- To be human is about the Liberation of the human heart from the tentacles of chaos and loneliness and from those fears that provoke us to exclude and reject each other
- It’s a liberation to discover our COMMON HUMANITY
- And the discovery of our common humanity liberates us from self centered compulsions and inner hurts – a discovery that leads to fulfillment in forgiveness – this is the process of becoming human
- Jean states that if e live in a community – we have two choices:
- If we are concerned with only our own rights – then that society must become more and more closed in on itself. Then you will feel no responsibility for others
- As we open up to others and allow ourselves to be concerned with their condition, then the society in which we live will also change and become more open
- Deep inner healing comes when people feel loved – a sense of BELONGING. This healing flows from relationships
- The basic human need is for at least one person who believes and trusts in us. But that is not enough, it doesn’t stop there. Each of us needs to belong, not just to one person but to a family, friends, a group and a culture.
- Belonging is important for our growth to independence; even further, it is important for our growth to inner freedom and maturity. (This is a loaded statement but gives you an idea of where he goes with some thoughts)
- It is only through belonging that we can break out of the shell of individualism and self centredness that both protects and isolates us
- Our lives are a mystery of growth from weakness to weakness – from the weakness of a little baby to the weakness of the aged.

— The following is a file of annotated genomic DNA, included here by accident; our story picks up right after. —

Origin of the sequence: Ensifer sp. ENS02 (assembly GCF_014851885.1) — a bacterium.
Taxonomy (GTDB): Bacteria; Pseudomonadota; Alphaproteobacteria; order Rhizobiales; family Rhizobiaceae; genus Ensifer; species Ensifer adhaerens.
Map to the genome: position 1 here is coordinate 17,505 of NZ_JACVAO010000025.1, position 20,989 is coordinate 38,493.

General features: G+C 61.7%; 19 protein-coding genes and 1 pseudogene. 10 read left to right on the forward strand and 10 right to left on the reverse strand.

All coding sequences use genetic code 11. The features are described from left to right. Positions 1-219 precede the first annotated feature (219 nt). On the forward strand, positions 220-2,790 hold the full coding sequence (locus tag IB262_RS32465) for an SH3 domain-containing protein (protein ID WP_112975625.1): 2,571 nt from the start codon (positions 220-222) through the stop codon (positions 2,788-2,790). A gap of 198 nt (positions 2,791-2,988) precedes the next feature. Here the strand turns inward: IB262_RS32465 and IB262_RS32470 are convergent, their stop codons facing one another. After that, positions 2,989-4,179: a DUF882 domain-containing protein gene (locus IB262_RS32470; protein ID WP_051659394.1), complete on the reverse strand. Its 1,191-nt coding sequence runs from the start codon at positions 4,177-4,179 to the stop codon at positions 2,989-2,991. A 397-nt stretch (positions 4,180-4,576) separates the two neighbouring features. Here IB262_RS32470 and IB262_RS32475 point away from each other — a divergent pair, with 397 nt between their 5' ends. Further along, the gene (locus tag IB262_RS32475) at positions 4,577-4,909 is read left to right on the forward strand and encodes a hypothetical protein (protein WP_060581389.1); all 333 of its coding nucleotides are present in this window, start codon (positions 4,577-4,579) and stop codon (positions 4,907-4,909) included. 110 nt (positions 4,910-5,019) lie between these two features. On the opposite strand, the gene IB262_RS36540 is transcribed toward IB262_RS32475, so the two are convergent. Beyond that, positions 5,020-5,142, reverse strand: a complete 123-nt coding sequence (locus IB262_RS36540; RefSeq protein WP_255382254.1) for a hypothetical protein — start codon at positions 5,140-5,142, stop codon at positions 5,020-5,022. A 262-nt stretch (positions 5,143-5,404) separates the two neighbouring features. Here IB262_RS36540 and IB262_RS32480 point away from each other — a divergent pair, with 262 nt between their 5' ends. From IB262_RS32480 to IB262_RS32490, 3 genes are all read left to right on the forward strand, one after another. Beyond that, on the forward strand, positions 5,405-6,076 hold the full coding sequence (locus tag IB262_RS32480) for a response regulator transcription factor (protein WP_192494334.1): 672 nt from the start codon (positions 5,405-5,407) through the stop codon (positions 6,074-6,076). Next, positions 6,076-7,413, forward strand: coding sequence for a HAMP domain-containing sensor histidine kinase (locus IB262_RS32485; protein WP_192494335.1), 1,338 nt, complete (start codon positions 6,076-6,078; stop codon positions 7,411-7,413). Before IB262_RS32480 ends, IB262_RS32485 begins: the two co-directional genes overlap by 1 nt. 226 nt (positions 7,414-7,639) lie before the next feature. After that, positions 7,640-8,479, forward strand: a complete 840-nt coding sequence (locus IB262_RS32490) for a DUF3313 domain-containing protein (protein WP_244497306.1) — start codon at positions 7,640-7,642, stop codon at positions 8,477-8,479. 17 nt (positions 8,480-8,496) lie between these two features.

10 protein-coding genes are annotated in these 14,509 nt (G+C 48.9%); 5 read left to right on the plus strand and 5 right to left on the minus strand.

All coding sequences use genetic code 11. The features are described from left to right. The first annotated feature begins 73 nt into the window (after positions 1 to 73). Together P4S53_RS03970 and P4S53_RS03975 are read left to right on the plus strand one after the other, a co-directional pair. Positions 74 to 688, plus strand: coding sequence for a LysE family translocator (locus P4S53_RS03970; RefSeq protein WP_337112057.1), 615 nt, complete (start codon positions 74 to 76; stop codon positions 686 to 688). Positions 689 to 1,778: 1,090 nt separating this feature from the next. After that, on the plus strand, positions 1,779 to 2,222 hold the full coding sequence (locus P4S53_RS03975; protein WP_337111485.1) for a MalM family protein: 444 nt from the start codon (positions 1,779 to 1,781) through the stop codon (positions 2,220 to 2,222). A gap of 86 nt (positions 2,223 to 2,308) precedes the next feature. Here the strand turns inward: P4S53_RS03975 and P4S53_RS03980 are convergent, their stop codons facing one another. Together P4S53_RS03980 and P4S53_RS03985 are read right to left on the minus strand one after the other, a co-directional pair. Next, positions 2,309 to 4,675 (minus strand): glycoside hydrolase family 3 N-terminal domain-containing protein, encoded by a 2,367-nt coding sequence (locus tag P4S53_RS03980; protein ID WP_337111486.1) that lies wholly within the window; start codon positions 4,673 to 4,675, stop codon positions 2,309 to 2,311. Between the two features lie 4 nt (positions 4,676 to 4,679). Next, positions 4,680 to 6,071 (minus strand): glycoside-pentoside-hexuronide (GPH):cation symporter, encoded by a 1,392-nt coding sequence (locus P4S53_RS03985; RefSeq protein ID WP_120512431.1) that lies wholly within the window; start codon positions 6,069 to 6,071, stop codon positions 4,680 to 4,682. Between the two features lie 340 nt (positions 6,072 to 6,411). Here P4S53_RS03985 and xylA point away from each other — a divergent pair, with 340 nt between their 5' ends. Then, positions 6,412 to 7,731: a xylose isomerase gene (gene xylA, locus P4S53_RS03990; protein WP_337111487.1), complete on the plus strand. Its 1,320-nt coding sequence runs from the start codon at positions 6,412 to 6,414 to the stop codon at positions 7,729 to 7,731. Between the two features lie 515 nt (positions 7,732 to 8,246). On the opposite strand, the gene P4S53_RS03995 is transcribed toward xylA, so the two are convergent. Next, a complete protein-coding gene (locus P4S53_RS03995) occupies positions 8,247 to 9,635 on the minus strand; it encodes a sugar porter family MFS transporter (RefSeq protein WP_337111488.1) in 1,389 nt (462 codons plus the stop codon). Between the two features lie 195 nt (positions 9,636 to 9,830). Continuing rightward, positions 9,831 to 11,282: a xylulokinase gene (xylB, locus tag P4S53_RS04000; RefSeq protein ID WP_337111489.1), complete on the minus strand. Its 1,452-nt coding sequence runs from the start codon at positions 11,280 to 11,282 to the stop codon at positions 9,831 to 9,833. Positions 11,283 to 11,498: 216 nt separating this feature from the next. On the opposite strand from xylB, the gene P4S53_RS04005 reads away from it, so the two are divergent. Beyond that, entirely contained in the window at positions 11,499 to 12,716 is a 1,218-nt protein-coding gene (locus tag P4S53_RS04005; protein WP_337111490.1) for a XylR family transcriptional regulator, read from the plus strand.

- Throughout our lives, we are prone to fatigue, sickenss and accidents. Weakness is at the heart of each one of us.
- Weakness becomes a places of chaos and confusion if in our weakness we are not wanted
- It becomes a place of peace and joy if we are accepted, listened to, appreciated and loved
- Some people are infuriated by weakness – it can awaken hardness and anger. However, weakness can also open up our hearts to compassion – the places where we are concerned for the growth and well being of the weak
The Risk of Belonging
- Because creating a group of weakness and belonging is so difficult, you run the risk of people getting hurt
- You have to be careful in how structures are set up
- It is also difficult cause our general society and media favours the growth of the individual – how much power, money and success can you get.
- Vanier talks about the 4 signs of healthy belonging
1. In healthy belonging we have to have respect for one another. This type of cooperation is not easy and takes time to grow to maturity. So it is in that belonging that we grow to maturity and discover what I means to be human and to act in a human way
2. The second sign of healthy belonging is the way a group humbly lives its mission of service to other. It does not use or manipulate others for its own benefit. It does not impose vision on others but instead prefers to listen to what they are saying and living. Beginning to see others’ gifts, we move out from behind the walls of certitude that have closed us up. Although we may do this within our community – do we do it outside as well? As in lets not see what might be separating us from different churches but look at what unites us. Begin to see each others’ gifts and to appreciate them and to realize that the important thing is for each one of us is to grow in love and give of ourselves
4. When a group seeks to evolve and to recognize the errors of the past – to recognize its own flaws and seek the help of experienced people from outside the group in order to be more true and loving, more respectful of difference, more listening and open
I also shared this video!
Thanks for reading and listening!